Although the reduced cooling capacity and coefficient of performance (COP) at elevated outdoor temperatures represent an inherent drawback of the transcritical carbon dioxide (CO2, R744) refrigeration cycle, the supercritical heat rejection pressure can be used to maximize the system performance. In addition, large throttling losses make R744 a suitable fluid for expansion work recovery. This study presents experimental and computational results obtained from a transcritical R744 air-conditioning system using a two-phase ejector specifically designed and built for this investigation. The results are compared with that of a conventional system with an expansion valve. For the test conditions considered, the cooling capacity and COP simultaneously improved by up to 8% and 7%, respectively. Extrapolation was used to determine that the COP could have been improved by as much as 18% at matched cooling capacities. An ejector efficiency based on simple external pressure, temperature, and mass flow rate measurements was defined. According to this new metric, up to 17% of the expansion work potential was recovered. The ejector system COP was successfully maximized by using an integrated high-side pressure control mechanism. A control strategy ensuring ejector system operation with maximum energy efficiency was derived in accordance with the trends successfully predicted by numerical simulation results. Furthermore, it was shown that high outdoor temperatures and small diffuser angles both had positive effects on ejector efficiency. The interference between the ejector and an internal heat exchanger (IHX) was also investigated. It was found that the ejector system could have a reduced IHX effectiveness and still achieve capacities and COPs that were comparable to those of the conventional expansion valve system with IHX. However, maximum performance was obtained with a highly effective IHX and ejector. High-speed flow visualization was used to investigate the complex two-phase shock wave patterns observed in the mixing section of the ejector. Static wall pressure distributions along the ejector were analyzed and flow choking phenomena and metastabilty effects were studied. Finally, a lighter weight and significantly smaller second generation ejector displayed even higher ejector efficiencies, up to 22%1.1 Background European legislators recently announced the phase-out schedule for refrigerant R134a in automotive air-conditioning systems (Schulte- Braucks, 2006). By the year 2011, manufacturers will be required to use working fluidsanbsp;...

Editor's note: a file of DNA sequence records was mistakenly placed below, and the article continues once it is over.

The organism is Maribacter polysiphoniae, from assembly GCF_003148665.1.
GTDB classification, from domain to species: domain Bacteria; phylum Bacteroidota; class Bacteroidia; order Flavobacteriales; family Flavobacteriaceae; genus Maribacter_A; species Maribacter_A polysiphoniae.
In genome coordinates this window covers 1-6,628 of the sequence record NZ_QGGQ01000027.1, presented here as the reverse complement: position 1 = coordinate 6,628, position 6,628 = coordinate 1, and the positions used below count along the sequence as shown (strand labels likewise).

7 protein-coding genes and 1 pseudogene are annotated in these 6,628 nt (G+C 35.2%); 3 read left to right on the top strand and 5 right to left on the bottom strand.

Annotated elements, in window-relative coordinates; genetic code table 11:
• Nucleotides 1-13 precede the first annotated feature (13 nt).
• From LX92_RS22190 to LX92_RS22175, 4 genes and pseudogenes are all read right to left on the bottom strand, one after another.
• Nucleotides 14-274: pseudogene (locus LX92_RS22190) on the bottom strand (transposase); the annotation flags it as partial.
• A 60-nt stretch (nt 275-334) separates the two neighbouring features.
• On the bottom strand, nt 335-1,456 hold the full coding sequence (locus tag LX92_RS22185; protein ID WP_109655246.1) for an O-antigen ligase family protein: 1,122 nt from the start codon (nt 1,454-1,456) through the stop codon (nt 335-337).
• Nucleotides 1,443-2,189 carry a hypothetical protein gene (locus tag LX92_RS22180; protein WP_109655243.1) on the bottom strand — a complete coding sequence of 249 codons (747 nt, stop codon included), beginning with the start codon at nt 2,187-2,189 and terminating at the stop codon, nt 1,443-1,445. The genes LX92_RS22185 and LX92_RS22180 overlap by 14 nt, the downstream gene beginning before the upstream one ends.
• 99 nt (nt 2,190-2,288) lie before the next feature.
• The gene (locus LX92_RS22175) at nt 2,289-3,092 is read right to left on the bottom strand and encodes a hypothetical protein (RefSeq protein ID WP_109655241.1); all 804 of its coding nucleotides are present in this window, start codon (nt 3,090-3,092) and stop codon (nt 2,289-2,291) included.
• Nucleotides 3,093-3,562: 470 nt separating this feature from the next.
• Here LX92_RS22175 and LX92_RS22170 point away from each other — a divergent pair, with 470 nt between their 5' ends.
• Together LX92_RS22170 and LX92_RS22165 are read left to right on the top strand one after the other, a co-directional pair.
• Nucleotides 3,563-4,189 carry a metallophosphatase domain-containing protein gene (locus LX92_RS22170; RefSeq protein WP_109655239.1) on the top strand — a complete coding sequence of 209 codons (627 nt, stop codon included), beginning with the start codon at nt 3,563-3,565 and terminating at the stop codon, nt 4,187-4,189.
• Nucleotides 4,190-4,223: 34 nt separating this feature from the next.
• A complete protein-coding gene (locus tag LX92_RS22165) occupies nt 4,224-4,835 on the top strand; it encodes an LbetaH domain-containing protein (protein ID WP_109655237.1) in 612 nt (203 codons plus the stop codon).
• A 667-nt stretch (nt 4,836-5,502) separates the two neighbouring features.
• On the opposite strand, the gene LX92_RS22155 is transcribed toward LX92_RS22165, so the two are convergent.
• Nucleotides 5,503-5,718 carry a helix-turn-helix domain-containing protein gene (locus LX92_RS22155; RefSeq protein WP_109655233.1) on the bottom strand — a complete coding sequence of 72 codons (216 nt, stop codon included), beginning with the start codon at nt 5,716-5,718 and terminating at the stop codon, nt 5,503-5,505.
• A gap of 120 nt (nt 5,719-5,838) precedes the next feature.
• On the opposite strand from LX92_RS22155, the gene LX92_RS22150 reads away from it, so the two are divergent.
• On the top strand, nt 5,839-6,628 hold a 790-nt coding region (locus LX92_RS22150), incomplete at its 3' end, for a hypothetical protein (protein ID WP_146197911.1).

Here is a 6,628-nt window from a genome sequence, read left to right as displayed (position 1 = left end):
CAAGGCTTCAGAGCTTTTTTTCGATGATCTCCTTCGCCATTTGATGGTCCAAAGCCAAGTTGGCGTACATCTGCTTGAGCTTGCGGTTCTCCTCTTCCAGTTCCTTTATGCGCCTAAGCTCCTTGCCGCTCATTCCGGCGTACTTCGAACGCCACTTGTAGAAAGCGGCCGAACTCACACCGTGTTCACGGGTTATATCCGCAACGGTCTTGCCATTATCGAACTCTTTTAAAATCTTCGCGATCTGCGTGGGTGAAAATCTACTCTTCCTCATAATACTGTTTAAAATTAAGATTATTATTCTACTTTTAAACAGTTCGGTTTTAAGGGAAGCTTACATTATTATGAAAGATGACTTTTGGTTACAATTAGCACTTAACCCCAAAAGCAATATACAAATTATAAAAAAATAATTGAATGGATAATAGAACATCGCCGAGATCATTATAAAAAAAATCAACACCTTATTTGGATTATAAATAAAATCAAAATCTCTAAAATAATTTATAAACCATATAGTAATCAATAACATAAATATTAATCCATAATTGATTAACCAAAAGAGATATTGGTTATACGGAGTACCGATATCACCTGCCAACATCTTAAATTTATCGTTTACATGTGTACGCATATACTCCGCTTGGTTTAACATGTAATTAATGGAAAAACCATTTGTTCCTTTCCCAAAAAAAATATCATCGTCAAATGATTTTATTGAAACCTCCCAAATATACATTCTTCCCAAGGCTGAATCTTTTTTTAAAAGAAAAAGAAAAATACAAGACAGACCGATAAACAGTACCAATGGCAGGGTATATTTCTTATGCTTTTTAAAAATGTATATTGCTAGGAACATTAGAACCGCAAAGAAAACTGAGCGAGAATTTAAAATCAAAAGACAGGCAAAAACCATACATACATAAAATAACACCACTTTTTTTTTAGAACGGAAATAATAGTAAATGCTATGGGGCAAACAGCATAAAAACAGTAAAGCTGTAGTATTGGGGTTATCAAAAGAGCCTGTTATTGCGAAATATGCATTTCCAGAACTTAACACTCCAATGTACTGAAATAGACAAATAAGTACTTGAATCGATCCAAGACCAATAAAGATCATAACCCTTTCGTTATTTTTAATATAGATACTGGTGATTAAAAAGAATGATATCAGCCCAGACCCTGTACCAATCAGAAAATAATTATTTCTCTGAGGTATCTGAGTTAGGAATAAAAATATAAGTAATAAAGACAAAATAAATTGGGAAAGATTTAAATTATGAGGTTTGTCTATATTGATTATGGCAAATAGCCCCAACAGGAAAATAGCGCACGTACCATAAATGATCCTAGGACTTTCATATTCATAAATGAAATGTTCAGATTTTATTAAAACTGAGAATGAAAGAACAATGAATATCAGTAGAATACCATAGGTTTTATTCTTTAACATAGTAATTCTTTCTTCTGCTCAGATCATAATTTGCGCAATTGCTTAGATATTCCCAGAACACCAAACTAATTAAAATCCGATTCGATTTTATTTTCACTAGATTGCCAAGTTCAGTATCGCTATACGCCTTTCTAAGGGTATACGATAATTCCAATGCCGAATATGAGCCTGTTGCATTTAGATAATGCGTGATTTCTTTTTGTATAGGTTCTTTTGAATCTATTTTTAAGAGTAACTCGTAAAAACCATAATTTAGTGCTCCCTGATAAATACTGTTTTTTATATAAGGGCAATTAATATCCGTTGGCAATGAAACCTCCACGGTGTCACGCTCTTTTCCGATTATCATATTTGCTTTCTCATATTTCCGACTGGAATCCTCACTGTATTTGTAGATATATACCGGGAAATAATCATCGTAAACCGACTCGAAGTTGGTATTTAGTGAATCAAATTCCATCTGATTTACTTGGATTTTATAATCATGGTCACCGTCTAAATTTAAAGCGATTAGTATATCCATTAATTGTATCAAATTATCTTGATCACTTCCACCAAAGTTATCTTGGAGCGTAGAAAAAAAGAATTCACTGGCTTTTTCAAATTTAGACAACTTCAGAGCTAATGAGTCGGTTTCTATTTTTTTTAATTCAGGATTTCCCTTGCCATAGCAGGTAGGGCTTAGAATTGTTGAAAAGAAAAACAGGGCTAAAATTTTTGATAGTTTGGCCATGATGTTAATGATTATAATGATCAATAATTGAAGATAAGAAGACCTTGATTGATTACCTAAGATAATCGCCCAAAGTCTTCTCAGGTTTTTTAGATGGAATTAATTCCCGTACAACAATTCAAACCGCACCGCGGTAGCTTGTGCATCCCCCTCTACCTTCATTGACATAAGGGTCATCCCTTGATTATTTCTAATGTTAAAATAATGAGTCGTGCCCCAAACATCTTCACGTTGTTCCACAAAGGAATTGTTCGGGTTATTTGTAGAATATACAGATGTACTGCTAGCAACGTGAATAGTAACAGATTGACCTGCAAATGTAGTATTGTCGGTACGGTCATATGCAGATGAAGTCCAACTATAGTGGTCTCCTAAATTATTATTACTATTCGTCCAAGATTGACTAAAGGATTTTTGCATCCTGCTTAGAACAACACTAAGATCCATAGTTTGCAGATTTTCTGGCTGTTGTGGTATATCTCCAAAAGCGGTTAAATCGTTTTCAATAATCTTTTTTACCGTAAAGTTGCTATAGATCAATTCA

|Title||:||Experimental and Analytical Investigation of a Two-phase Ejector Used for Expansion Work Recovery in a Transcritical R744 Air-conditioning System|
|Publisher||:||ProQuest - 2007|